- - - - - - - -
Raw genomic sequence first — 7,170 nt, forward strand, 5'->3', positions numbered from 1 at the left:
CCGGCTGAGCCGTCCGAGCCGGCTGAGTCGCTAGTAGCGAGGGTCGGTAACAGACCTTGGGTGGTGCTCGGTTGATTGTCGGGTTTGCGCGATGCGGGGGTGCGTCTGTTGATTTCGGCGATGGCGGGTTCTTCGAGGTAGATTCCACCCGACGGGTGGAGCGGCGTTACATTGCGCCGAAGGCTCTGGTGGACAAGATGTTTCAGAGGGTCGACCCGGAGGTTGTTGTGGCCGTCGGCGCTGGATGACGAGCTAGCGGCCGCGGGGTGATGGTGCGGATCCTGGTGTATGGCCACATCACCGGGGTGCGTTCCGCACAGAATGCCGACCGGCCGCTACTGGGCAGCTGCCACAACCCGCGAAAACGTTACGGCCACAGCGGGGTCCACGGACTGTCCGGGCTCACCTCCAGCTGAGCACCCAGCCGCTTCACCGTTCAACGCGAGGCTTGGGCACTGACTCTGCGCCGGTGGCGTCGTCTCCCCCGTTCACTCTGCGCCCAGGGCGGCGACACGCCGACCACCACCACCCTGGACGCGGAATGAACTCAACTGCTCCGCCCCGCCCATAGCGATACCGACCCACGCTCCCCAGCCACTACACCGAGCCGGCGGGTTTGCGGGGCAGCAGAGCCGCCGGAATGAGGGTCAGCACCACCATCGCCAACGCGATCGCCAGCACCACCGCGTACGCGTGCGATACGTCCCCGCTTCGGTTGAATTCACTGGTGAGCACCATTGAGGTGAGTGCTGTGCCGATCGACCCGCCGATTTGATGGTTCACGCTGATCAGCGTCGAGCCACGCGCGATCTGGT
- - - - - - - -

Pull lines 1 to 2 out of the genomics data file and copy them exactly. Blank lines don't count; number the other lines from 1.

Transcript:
Raw genomic sequence first — 7,170 nt, forward strand, 5'->3', positions numbered from 1 at the left:
CCGGCTGAGCCGTCCGAGCCGGCTGAGTCGCTAGTAGCGAGGGTCGGTAACAGACCTTGGGTGGTGCTCGGTTGATTGTCGGGTTTGCGCGATGCGGGGGTGCGTCTGTTGATTTCGGCGATGGCGGGTTCTTCGAGGTAGATTCCACCCGACGGGTGGAGCGGCGTTACATTGCGCCGAAGGCTCTGGTGGACAAGATGTTTCAGAGGGTCGACCCGGAGGTTGTTGTGGCCGTCGGCGCTGGATGACGAGCTAGCGGCCGCGGGGTGATGGTGCGGATCCTGGTGTATGGCCACATCACCGGGGTGCGTTCCGCACAGAATGCCGACCGGCCGCTACTGGGCAGCTGCCACAACCCGCGAAAACGTTACGGCCACAGCGGGGTCCACGGACTGTCCGGGCTCACCTCCAGCTGAGCACCCAGCCGCTTCACCGTTCAACGCGAGGCTTGGGCACTGACTCTGCGCCGGTGGCGTCGTCTCCCCCGTTCACTCTGCGCCCAGGGCGGCGACACGCCGACCACCACCACCCTGGACGCGGAATGAACTCAACTGCTCCGCCCCGCCCATAGCGATACCGACCCACGCTCCCCAGCCACTACACCGAGCCGGCGGGTTTGCGGGGCAGCAGAGCCGCCGGAATGAGGGTCAGCACCACCATCGCCAACGCGATCGCCAGCACCACCGCGTACGCGTGCGATACGTCCCCGCTTCGGTTGAATTCACTGGTGAGCACCATTGAGGTGAGTGCTGTGCCGATCGACCCGCCGATTTGATGGTTCACGCTGATCAGCGTCGAGCCACGCGCGATCTGGT